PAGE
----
For some of the people we talked with there has been too much history and too many responses that were little more than tokenism. We had to endure a challenge to our motives from Te Miringa, a guardian for one of the marae at Parihaka. It was only once we had demonstrated our willingness to listen and take on board what was being said to us that some level of acceptance was created. If you genuinely want to know, expect to hear some anger.

The other issue raised by consultation is who to talk to. We left the next day very aware that we had really only talked with one of the local factions, a problem that Helen Clark, who visited a couple of weeks before us, also faced. In my postscript to a later edition of One Faith Two Peoples, I noted that simply getting a brown face around our board tables is likely to be an exercise in frustration for both Maori and Pakeha.

Genuine consultation means doing the necessary investigation to identify the right people to talk to. It is naïve to expect that there is a single position among Maori on any particular issue -- consultation means taking the time to hear, explore and take on board the range of views from Maori and other stakeholders in a decision making process.

Create safe places for Maori and those of other cultures

We recognise that some people will choose to study in their own cultural context (whether that is Maori or Korean). For those who do choose to study in our context, or come to our churches, we want to minimise the number of cultural barriers to their integration and success. We will go out of our way to identify and remove barriers not because we want to treat some people as 'special', but because some people need to have more support in order to have the same chance of success as everyone else. And if I have to move out of my comfort zone (and help my students do the same) to make someone else feel at home, then surely that is no more than is expected of God's people towards others?2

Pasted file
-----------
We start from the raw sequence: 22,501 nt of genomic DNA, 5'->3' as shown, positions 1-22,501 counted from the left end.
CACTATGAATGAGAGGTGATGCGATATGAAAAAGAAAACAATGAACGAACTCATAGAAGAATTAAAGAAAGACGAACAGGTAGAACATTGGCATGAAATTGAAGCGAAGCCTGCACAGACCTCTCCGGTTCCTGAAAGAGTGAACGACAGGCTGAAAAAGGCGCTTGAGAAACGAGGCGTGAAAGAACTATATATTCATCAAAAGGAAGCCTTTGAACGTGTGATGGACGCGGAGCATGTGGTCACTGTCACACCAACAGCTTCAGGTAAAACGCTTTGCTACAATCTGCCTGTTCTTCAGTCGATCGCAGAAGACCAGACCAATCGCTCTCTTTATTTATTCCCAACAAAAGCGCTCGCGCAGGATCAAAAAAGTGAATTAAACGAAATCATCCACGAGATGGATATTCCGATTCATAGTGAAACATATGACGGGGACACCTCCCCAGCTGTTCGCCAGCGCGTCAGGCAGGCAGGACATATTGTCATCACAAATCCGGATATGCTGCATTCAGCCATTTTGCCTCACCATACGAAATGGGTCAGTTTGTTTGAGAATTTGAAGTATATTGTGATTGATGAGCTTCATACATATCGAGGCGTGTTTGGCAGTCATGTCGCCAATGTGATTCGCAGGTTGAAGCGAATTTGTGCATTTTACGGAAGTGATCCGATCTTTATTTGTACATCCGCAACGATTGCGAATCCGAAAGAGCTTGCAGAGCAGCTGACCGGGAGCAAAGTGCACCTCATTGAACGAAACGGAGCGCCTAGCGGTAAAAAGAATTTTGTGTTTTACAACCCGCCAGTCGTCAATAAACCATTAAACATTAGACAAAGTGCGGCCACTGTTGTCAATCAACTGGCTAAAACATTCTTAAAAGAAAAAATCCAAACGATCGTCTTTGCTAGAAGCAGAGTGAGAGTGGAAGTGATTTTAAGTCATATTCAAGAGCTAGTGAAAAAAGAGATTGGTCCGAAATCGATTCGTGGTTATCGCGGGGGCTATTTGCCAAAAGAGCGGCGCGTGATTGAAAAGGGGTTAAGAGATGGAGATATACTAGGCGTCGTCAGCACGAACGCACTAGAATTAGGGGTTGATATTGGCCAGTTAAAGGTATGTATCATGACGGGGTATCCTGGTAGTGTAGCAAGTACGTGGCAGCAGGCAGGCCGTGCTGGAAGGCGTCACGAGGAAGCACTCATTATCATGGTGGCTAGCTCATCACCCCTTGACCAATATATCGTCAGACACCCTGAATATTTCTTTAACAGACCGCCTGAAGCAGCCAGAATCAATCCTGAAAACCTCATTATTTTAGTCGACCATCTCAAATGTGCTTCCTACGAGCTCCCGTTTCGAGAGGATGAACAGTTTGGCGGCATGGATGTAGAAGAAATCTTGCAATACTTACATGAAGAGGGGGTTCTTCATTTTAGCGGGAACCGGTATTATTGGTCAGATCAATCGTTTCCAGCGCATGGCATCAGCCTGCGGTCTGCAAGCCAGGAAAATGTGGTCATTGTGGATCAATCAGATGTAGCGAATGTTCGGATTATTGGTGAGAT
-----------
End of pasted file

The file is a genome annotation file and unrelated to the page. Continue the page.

Does any of this make a difference? Adam Smith, an American economist who lived in the 1700s, once posed an intriguing question: if we had to choose between the deaths of a million people in a far away country, and the loss of our little finger, what decision would most of us make? He assumed that self-interest would be the more powerful force, and if his bleak view is correct, then the majority of people will be unwilling to be inconvenienced for the sake of another. In fact, like a trickle of water finding its way down a slope, our personal choices flow most naturally toward paths of convenience and self-interest.

Of course the real test of Christian faith and morality is not what we do when our choices are popular and convenient. It is about the choices that we are prepared to make when it costs us something, and that is the point of Adam Smith's question after all.

Paying attention to the Treaty in the 1990s was relatively easy because the government made it that way. In the new climate it may be easier to allow lofty statements about the Treaty to remain ignored in our constitutions and mission statements. Doing something about our convictions is a messier reality that will involve mistakes and learning if we are prepared to go on the journey.

Good leadership is not about doing things because they are convenient and popular, it is about action because something is right and necessary. I hope we don't put partnership with Maori in the 'too hard' basket once it becomes less convenient.